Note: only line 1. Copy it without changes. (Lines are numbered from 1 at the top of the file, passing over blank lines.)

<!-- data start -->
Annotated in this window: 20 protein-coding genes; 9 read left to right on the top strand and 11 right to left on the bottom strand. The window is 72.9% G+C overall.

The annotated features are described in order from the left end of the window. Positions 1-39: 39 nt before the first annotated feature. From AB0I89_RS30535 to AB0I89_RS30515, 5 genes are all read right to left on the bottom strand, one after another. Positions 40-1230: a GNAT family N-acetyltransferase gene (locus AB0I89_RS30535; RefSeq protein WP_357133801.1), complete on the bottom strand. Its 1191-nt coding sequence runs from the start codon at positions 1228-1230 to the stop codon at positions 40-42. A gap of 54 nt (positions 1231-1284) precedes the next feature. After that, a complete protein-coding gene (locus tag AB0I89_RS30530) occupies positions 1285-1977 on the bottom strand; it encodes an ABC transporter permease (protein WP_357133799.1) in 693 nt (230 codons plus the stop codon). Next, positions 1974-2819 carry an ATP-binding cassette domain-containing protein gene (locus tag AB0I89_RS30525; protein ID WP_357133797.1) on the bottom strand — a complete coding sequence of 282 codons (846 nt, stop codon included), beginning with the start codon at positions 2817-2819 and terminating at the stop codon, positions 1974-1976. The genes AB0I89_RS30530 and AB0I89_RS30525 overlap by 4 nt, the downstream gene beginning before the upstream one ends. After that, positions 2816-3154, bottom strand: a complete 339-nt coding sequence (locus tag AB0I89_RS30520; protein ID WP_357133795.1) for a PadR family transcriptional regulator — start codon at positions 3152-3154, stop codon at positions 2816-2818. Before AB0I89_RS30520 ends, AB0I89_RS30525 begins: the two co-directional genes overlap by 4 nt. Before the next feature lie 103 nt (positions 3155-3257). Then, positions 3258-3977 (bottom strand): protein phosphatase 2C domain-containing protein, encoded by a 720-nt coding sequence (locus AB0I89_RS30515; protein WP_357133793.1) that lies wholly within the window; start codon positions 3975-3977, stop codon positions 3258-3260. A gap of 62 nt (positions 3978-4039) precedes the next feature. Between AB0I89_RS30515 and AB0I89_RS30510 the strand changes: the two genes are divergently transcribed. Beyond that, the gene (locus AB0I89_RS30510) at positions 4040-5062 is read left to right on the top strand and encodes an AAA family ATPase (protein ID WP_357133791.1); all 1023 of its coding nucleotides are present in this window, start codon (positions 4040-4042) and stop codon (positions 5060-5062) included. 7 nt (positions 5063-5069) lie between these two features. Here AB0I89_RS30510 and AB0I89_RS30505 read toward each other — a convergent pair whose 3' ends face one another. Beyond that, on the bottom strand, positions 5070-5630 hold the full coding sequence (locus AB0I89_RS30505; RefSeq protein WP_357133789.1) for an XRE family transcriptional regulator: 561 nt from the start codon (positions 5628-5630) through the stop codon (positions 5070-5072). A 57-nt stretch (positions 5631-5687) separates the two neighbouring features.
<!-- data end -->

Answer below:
Annotated in this window: 20 protein-coding genes; 9 read left to right on the top strand and 11 right to left on the bottom strand. The window is 72.9% G+C overall.